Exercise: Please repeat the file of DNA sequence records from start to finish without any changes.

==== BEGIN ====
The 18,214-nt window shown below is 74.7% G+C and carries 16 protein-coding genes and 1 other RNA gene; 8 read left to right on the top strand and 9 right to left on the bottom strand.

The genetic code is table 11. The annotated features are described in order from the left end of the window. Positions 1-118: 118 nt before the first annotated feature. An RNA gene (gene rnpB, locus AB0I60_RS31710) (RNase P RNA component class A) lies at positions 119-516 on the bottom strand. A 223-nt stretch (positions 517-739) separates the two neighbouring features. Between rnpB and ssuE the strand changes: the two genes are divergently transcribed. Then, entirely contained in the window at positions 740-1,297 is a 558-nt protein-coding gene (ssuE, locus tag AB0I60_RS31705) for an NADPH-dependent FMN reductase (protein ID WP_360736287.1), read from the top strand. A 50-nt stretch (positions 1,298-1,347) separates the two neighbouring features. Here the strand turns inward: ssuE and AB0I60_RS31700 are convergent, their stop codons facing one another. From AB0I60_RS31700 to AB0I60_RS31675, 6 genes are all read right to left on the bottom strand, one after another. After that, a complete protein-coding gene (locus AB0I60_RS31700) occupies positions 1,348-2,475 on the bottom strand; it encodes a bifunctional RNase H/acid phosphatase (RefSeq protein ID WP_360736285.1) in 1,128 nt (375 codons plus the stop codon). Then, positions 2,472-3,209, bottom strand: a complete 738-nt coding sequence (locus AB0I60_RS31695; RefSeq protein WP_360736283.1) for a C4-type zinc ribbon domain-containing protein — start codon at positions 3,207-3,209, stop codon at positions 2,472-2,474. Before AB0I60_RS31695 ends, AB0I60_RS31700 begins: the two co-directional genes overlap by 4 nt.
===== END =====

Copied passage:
The 18,214-nt window shown below is 74.7% G+C and carries 16 protein-coding genes and 1 other RNA gene; 8 read left to right on the top strand and 9 right to left on the bottom strand.

The genetic code is table 11. The annotated features are described in order from the left end of the window. Positions 1-118: 118 nt before the first annotated feature. An RNA gene (gene rnpB, locus AB0I60_RS31710) (RNase P RNA component class A) lies at positions 119-516 on the bottom strand. A 223-nt stretch (positions 517-739) separates the two neighbouring features. Between rnpB and ssuE the strand changes: the two genes are divergently transcribed. Then, entirely contained in the window at positions 740-1,297 is a 558-nt protein-coding gene (ssuE, locus tag AB0I60_RS31705) for an NADPH-dependent FMN reductase (protein ID WP_360736287.1), read from the top strand. A 50-nt stretch (positions 1,298-1,347) separates the two neighbouring features. Here the strand turns inward: ssuE and AB0I60_RS31700 are convergent, their stop codons facing one another. From AB0I60_RS31700 to AB0I60_RS31675, 6 genes are all read right to left on the bottom strand, one after another. After that, a complete protein-coding gene (locus AB0I60_RS31700) occupies positions 1,348-2,475 on the bottom strand; it encodes a bifunctional RNase H/acid phosphatase (RefSeq protein ID WP_360736285.1) in 1,128 nt (375 codons plus the stop codon). Then, positions 2,472-3,209, bottom strand: a complete 738-nt coding sequence (locus AB0I60_RS31695; RefSeq protein WP_360736283.1) for a C4-type zinc ribbon domain-containing protein — start codon at positions 3,207-3,209, stop codon at positions 2,472-2,474. Before AB0I60_RS31695 ends, AB0I60_RS31700 begins: the two co-directional genes overlap by 4 nt.